I don't know how you could use DNS to reliably figure out what webQuote:>or what tools are available to report on the websites that my users are
>visiting. I am running internal and external DNS on separate boxes on a
>Solaris 8 x86 platform.
If you really want to (or need to, such as because of company mandate)
monitor web traffic, you'll need to either monitor HTTP traffic on your
firewall / router, or you'll need to force all web requests to go
through a proxy server.
A little anecdote: At one place where I worked, the company policy
prohibited employees from visiting (ahem) certain kinds of web sites.
My boss, though he did not like it, was charged with enforcing this
His solution was to log all web access at the web proxy. He then ran a
little tool (a shell script he wrote, I think) on his workstation to
constantly monitor the logs and compare them against two lists: one of
sites known to be O.K. and the other of sites known not to be. He'd
get an alert if the site was unknown (in which case he'd determine
which list to add it to) and of course an alert if a site was known to
All desktop machines at the site were running some form of Unix or
another, all with static IP addresses, so it was easy to determine
whose account was used to access the site. Since this system worked in
real time, he would often be able to look up the offending person in
the company phone directory and call them while they were still looking
at the web site. He'd then ask them to come to his office and have a
talk about company policy.
This was very effective. He said he had only ever had one person do it
twice, and zero people more than twice. And these results were
achieved without actually blocking traffic to certain web sites.
whose? my your his her our their _its_
who's? I'm you're he's she's we're they're _it's_
Ha ha ha :) Was his name George? George Orwell perhaps?Quote:> A little anecdote: At one place where I worked, the company policy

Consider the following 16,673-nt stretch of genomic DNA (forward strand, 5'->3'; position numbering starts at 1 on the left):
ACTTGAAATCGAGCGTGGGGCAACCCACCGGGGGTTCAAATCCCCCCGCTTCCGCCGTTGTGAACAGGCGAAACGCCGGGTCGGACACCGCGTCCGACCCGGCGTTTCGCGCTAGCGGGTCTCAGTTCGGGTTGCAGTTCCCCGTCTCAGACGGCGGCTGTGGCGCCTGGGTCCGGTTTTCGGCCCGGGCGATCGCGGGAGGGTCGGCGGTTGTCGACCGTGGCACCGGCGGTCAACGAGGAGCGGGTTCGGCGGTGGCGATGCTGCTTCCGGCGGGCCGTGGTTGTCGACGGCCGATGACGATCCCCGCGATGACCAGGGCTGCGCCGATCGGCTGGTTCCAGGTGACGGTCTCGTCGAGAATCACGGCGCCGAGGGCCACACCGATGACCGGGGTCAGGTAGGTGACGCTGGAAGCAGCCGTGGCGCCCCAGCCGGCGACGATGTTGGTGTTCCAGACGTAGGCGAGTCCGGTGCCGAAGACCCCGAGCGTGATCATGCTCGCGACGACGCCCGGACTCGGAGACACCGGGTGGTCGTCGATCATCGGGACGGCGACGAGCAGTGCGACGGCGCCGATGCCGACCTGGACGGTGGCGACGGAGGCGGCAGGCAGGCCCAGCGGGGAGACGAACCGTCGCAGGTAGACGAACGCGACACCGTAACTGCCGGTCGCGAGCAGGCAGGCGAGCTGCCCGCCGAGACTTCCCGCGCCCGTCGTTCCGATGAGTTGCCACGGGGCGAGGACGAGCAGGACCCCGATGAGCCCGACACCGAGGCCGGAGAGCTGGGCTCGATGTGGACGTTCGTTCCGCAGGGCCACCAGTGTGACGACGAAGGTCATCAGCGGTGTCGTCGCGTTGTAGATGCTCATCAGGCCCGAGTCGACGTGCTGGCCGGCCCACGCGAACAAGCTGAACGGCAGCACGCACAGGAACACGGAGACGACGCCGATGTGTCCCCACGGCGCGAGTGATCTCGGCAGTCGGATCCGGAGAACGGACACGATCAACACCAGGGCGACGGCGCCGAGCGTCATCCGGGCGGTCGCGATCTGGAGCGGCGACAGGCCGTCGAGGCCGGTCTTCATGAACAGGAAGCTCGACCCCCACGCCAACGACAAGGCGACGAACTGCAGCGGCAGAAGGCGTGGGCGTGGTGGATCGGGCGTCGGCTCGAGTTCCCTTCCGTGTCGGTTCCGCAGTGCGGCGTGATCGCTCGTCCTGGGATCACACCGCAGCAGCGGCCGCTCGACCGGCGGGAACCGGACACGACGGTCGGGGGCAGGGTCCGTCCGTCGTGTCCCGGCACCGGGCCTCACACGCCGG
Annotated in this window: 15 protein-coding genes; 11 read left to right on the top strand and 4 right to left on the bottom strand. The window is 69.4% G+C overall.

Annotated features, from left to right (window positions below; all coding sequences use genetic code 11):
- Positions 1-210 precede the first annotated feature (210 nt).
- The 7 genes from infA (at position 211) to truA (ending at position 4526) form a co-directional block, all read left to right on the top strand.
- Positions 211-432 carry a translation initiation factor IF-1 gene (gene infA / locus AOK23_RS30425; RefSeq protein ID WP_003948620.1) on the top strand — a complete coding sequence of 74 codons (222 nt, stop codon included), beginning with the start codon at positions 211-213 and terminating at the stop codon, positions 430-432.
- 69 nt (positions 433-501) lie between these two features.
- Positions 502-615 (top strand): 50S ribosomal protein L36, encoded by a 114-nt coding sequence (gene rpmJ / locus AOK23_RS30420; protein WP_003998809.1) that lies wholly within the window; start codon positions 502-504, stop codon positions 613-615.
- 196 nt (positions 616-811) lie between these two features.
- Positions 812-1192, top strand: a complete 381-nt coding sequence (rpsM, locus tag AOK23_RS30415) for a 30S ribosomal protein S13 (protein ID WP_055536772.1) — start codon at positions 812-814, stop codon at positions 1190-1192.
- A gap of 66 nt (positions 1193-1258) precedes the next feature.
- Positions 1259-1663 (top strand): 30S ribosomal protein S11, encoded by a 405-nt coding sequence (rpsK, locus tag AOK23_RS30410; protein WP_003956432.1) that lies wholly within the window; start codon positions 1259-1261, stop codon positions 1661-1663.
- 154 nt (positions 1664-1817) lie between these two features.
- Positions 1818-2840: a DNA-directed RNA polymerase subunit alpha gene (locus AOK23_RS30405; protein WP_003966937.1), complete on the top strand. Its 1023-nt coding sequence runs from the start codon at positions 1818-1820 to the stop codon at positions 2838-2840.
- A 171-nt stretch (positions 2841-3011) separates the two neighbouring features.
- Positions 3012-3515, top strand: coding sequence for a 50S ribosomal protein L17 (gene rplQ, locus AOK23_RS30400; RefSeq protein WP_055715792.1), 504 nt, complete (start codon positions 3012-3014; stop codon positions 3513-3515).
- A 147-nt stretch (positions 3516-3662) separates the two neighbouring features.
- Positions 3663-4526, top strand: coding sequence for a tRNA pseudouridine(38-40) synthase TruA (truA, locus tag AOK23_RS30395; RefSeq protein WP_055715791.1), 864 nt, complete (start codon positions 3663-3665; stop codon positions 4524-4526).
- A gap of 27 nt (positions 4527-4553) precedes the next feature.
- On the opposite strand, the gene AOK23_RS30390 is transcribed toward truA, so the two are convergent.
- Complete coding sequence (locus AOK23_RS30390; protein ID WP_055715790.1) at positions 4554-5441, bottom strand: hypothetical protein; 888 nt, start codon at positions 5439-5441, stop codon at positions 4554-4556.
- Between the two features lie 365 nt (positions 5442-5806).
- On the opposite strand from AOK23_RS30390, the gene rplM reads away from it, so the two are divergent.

> prohibited employees from visiting (ahem) certain kinds of web sites.
> My boss, though he did not like it, was charged with enforcing this
An equally funny story from the life and times of Dennis Clarke :
I was contracted into a large Godless heathen insurance company that
shall go nameless. Something or other to do with a piece of the rock
but the name escapes me now :). In any case, the HR department was on a
witch hunt and they wanted to know WHAT was in the content of all these
email attachments being sent about. Since it was my job to ensure that
all internet mail flowed with ease I was paid a visit by some niave and
young HR lady who smiled and then dumped the task on me. She actually
told me to keep it quiet and just give her the report. God I love HR
people. I told her I'd like to speak with her manager and after a bit
of verbal sparing I just simply gave up. A few hot emails were flung
about between myself and the HR manager with the key question being "Do
you know what you're asking for? Have you thought about it?". DAMN the
torpedoes and get the report, Corporate wants to know. Fine. I gave
them what they wanted by using some scripts that dug into messages as
they flew through the SMTP gateway. Within a few days after handing
over the report I was called to the office of the IT director who
informed me that I was being walked out the door instantly for violating
the privacy of employees email. I told him that he had better talk with
HR before going too far or a lawsuit was pending. After all, I had
given the IT department three years of zero downtime on the corporate
email system; I could push back a little and the Godless heathen were
paying very well. I survived the incident with a bit of * lost but
the IT director was on the short list of people to be "let go" because
of some * email content. About 75Mb of it in his email. The CEO
had a fit when he found out what was going on and decided that I was
some dumb knuckle-dragging smuck IT guy that simply did what HR wanted.
To say the least, the amount of email attachments flowing through the
SMTP gateway dropped off to virtually nil with the exception of .doc
attachments. I left as quickly as possible with a pile of other
people. I left volentarily however. The IT director as well as a few
other management types were given notice. Ugly. Really an ugly
situation. I'm sure it was all educational for the young HR lady, whose
name escapes me.
Any comments on the setup of the Matrox Mystique, with Xfree86 would be